Yang Mian Exposes an Essential Truth for Our Era Britta Erickson / 林似竹 “The danger is not that machines are advancing. The danger is that we are losing our intelligence if we rely on computers instead of our own minds. On a fundamental level, we have to ask ourselves: Do we need human intelligence? And what happens if we fail to exercise it?” [George Dyson, science historian][i]
These are crucial questions for our time, and they apply not only to information gleaned via computers. We need to remain alert, questioning the reliability of all information sources. We are bombarded by information. It is a defining characteristic of the twenty-first century. Rarely are we beyond reach of advertising billboards, magazines, newspapers, radio, and television. But it is the Internet that has become most ubiquitous. Anyone moderately tech-savvy is at a loss when the Internet is unavailable. We rely on it for news, from international events to “junk” stories about popular media icons to timely updates on our friends’ lives. When conducting research, the first stop is no longer a primary source or a library: it is the Internet, which may be last step as well as the first. While in theory many understand that such easily gained information may be false, its very accessibility, combined with its ubiquity, allows it to infiltrate the subconscious. The media are seductive. And if this is true of text, it is much more the case with images. This effect has been studied and is called the “pictorial superiority effect”: information associated with a visual image has a recall rate many times higher than that of verbal information. Photographs can be particularly seductive: it takes a special effort to question their validity.
Yang Mian has set himself the task of questioning the reliability of the image and, consequently, the power of the media. In addition to being an artist he is a profound thinker: before embarking on a new series of works he chooses his target carefully and reasons through his approach. When both target and approach are resolved to his satisfaction, he proceeds. Then, when he has worked his way through to a logical ending point, the series is complete. A break in his oeuvre may follow, as he contemplates the next target. For the decade from 1997 to 2006 Yang Mian produced the Standardseries, examining the standards of beauty promulgated by the media, and most particularly the unattainable standards of female beauty spread through advertising. He noted changes in trends from year to year, and expressed them through pastel tinted paintings of current beauties rendered in a blurry fashion completely counter to his artistic training in realism, finished with a slash of vivid color. Following a hiatus from 2009 to early 2010, during which he formulated his approach to a fresh and urgent issue, he embarked on the present series, CMYK.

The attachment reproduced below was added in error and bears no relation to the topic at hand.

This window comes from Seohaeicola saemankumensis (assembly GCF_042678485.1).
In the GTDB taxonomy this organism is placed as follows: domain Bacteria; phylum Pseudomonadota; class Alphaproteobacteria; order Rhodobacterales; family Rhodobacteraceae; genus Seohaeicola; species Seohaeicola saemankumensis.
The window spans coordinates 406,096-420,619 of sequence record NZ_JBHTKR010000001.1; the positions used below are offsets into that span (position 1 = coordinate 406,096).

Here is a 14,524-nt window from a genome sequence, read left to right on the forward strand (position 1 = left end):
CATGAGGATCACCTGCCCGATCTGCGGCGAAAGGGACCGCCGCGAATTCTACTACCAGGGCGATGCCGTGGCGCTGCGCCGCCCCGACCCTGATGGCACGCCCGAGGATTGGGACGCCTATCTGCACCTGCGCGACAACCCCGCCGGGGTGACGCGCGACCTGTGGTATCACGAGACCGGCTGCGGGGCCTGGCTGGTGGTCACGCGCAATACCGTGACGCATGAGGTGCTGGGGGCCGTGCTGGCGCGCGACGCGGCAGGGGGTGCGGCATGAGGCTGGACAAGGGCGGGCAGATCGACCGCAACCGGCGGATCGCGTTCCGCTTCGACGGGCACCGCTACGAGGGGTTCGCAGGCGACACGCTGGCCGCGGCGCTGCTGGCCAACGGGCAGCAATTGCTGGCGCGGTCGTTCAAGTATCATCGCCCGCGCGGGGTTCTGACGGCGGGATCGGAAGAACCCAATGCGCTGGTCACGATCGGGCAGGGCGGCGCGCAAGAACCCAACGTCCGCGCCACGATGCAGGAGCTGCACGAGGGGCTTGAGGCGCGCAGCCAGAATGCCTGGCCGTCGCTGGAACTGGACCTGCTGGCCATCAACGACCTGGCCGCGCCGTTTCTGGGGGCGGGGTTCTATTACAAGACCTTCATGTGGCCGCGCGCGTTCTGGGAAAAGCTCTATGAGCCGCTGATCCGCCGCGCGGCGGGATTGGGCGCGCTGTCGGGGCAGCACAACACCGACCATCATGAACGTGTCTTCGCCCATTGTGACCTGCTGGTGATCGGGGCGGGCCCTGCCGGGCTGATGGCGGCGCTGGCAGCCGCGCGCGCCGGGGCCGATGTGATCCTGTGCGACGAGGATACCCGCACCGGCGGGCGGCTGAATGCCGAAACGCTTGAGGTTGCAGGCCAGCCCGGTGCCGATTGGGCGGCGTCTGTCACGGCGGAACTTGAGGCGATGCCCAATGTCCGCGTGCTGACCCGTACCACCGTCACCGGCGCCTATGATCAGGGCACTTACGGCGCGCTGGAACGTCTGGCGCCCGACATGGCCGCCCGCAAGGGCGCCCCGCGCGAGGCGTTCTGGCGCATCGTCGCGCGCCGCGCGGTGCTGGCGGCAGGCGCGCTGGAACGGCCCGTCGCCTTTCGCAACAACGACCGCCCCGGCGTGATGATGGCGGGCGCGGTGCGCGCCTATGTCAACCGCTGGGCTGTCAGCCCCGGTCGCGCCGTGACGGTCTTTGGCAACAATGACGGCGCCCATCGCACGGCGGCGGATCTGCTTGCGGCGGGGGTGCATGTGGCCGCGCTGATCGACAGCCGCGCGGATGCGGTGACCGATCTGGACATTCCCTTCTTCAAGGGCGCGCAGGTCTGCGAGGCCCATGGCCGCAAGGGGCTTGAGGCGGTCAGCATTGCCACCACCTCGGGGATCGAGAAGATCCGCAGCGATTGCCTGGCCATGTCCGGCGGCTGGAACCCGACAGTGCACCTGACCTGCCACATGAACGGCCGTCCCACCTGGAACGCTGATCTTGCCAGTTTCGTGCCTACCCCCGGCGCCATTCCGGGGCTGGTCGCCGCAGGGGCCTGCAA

CMYKconfronts a subtler problem than that addressed through Standard, and the method of confrontation is also subtle. Yang Mian exposes the fact that our understanding of the past is invariably distorted by the means of transmission. As a concrete example and metaphor for this, he has painted a series of reproductions of reproductionsof famous artistic masterworks. The hallmark of this series is that his reproductions display a dramatically revealed CMYK (cyan, magenta, yellow, and key black) color breakdown, so that the color dots used in printing, and in digital images on the Internet or elsewhere, are enlarged to dominate the composition. While this may sound simple, the paintings are the result of an arduous period of experimentation, leading to a complicated production process. Yang Mian considers it crucial that his easy facility with the medium of oil or acrylic on canvas be hidden: he has no desire to flaunt his talent. Yet it is also important that he create works of art that are technically impossible to duplicate—the method must belong to him alone. Ironically, the veiling of extreme artistic facility and originality was also important to China’s literati painters, whose works constitute the subject of a portion of the CMYKseries.